Chocolate and pasta clasped in a warm embrace? The pairing might sound doubtful, but the truth is, cocoa deserves a place in cooking beyond cakes, cookies and desserts. After all, chocolate is sweet only because manufacturers cram it with sugar and muffle its cocoa notes with milk and additives. In their natural state, cacao beans — the precursors to chocolate — carry a wealth of flavors that can deliver contrast, brightness, richness and depth to a raft of savory dishes. If we let them.
In fact, chocolate for dinner is nothing new. We can probably trace its sticky history right back to cooks in the Americas 2,500 years ago or more. Archaeologists believe these ancient people, who revered cacao as a gift from the gods and sipped it in ceremonial drinks, also used chocolate in cooking. Fragments of ceramics found in Honduras, for example, bear traces of cacao alongside remnants of turkey and fish. And a platter typically used to serve tamales has been unearthed in Mexico carrying ancient cacao residue. (We can thank theobromine, one of more than 1,000 compounds in cacao, for this knowledge: Its distinctive biological fingerprints can survive on artifacts for millennia.)
In the two years I spent researching my book Cocoa: An Exploration of Chocolate, With Recipes, I made many chocolate-scented discoveries. I learned that salty-sweet blue cheeses with a robust tang — gorgonzola dolce, for example — yearn for the bitter notes of 100% cacao or semisweet chocolate. When you melt the cheese into a gooey sauce for pasta, add chopped toasted walnuts for a rubble of texture and milky bitterness, and then grate a dark nest of chocolate on the top, the result is a flavor bomb greater than the sum of its parts.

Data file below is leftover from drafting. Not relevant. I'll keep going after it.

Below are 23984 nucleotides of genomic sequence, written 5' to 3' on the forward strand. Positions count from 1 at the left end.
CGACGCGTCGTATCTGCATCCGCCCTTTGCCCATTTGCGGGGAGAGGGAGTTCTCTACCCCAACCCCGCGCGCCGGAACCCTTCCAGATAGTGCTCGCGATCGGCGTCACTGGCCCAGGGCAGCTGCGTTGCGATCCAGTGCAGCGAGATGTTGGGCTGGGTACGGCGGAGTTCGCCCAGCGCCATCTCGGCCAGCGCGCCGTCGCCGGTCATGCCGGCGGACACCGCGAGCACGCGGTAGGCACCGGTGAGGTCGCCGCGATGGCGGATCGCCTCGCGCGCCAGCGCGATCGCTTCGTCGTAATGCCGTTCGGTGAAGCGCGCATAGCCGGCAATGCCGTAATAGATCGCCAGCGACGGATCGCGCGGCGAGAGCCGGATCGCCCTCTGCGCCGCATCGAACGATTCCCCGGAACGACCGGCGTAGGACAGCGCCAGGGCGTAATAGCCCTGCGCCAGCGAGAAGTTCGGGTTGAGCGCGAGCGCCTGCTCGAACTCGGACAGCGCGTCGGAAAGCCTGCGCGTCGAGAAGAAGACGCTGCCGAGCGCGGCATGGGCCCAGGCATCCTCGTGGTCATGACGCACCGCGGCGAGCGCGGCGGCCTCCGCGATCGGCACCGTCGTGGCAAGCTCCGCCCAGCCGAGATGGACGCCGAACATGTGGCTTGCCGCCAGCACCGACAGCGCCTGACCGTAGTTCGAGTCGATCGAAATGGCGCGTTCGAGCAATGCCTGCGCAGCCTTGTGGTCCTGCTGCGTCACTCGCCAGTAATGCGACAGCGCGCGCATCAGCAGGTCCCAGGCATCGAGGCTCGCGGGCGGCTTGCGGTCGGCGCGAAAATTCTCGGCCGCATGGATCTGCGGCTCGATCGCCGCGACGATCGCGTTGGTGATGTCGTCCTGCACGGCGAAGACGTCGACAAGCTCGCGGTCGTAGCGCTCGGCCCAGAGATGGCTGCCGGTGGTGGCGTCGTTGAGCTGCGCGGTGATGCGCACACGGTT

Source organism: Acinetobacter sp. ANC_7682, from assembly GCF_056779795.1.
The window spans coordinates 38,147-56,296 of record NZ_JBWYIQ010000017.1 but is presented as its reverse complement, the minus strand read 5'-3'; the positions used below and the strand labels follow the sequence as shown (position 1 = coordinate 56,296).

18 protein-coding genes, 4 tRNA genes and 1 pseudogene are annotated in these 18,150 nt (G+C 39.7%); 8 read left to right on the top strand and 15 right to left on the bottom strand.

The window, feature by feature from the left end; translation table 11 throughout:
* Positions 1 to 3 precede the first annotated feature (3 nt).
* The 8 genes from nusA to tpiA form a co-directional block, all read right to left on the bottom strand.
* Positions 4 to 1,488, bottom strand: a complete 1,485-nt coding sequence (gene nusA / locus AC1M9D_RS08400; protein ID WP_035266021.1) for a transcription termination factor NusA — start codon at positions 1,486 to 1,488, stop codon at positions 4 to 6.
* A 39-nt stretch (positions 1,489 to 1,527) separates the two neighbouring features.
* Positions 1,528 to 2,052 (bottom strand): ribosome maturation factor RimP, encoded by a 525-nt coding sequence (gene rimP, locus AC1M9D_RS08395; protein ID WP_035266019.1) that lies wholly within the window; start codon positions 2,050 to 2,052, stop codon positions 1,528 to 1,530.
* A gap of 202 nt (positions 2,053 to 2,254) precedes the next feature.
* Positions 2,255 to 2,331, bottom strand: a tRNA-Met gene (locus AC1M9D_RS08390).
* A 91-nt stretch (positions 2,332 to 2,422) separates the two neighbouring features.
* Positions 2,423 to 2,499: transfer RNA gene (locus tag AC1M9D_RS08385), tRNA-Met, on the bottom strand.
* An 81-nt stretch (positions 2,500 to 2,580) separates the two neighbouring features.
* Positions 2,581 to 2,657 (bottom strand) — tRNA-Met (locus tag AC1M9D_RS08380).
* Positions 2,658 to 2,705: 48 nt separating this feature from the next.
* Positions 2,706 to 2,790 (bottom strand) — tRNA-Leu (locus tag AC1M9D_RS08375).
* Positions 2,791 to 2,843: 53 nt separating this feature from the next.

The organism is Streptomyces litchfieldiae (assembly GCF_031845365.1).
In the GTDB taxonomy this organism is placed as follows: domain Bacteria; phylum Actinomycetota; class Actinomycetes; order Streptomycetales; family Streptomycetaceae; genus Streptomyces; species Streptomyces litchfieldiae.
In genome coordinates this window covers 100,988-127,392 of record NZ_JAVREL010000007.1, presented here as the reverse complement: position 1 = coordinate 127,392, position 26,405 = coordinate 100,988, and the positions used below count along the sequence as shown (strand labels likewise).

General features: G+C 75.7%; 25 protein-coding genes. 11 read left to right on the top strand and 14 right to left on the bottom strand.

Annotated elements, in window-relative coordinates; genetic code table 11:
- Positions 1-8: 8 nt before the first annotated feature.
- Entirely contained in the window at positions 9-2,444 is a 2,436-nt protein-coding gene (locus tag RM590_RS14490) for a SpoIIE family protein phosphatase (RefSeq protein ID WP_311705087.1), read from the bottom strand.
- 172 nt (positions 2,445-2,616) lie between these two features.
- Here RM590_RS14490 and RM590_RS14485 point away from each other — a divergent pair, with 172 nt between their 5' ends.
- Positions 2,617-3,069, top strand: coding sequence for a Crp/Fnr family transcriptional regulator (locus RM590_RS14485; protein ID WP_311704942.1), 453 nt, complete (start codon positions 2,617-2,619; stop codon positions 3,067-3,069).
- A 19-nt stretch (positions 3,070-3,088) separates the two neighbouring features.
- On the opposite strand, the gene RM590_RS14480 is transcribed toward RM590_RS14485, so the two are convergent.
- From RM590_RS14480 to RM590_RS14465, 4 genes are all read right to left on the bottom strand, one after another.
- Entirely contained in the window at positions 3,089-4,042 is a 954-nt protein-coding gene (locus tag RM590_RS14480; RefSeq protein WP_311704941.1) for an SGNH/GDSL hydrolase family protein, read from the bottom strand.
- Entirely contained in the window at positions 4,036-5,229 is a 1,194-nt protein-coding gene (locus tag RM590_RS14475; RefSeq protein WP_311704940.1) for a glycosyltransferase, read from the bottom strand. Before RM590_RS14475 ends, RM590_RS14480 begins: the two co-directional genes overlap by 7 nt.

I now understand that tomato and chocolate are amiable companions, too. Both carry green aromas, and combining them brings out the best in each other, while chocolate also smooths out the acidity of tomatoes, adding depth and richness to their umami, or inherent savoriness. Grate a little dark chocolate into tomato soup or the classic Sicilian vegetable stew, caponata — go on! — and you will thank me.
Much like a pinch of salt allows you to perceive sharp or acidic notes more clearly, cacao nibs — broken-up toasted cacao beans and a sadly underutilized ingredient — add a touch of bitterness and a welcome counterpoint in savory salads studded with fruit or cheese.
Unsweetened chocolate, the one that's marked as 100%, is the unsung hero of this dish. Lacking sugar, it adds smoky and earthy notes to this rich and punchy pasta dish, lending a nice counterpoint to the salty funk of Gorgonzola. For crunch add some blitzed cacao nibs — and watch your perception for chocolate-as-sweet-ingredient dissipate forever.
Pasta With Gorgonzola, Walnuts, Rosemary and Chocolate
1 ounce walnuts
8 ounces tagliatelle or pappardelle pasta
1 tablespoon unsalted butter
2 cloves garlic, finely chopped or grated
1 tablespoon rosemary leaves, finely chopped
⅓ cup heavy cream
3 tablespoons white wine
¾ cup crumbled gorgonzola cheese, plus more for serving
6 tablespoons freshly grated parmesan cheese
Finely grated zest of ½ lemon
Ground black pepper
100% cacao chocolate, grated OR about 1 teaspoon finely ground cacao nibs, for serving
Heat oven to 350 degrees. Spread the walnuts on a baking sheet and roast for 10 minutes, shaking the sheet halfway through, until lightly toasted. Transfer to a bowl to cool, then roughly chop.
Meanwhile, bring a pot of salted water to a boil. Cook the pasta in the boiling water for 1 minute less than the package instructions indicate. When the pasta is cooked, drain, reserving about a cup of the cooking water, and return the pasta to the pan.
Meanwhile, in a small frying pan over medium-low heat, combine the butter, garlic and rosemary and cook, stirring a few times, until sizzling and fragrant, being careful not to burn the garlic.
Add the cream, wine and ¼ cup of the pasta cooking water and gently simmer for about 1 minute. Add the gorgonzola and parmesan and cook gently, stirring, until the cheese has melted. Add more pasta water, if needed, to make a loose but creamy sauce. Add the lemon zest and a generous pinch of black pepper. Taste and season with more pepper and/or salt, if needed.
Combine the cooked pasta and the sauce and quickly toss together, then fold in most of the nuts, adding a little of the reserved pasta water to loosen, if necessary.
Serve, topped with more gorgonzola, the remaining walnuts and a generous grating of chocolate or cacao nibs.
Makes 2 to 3 servings.
Food on 10/23/2019
Print Headline: Chocolate doesn't have to be relegated to dessert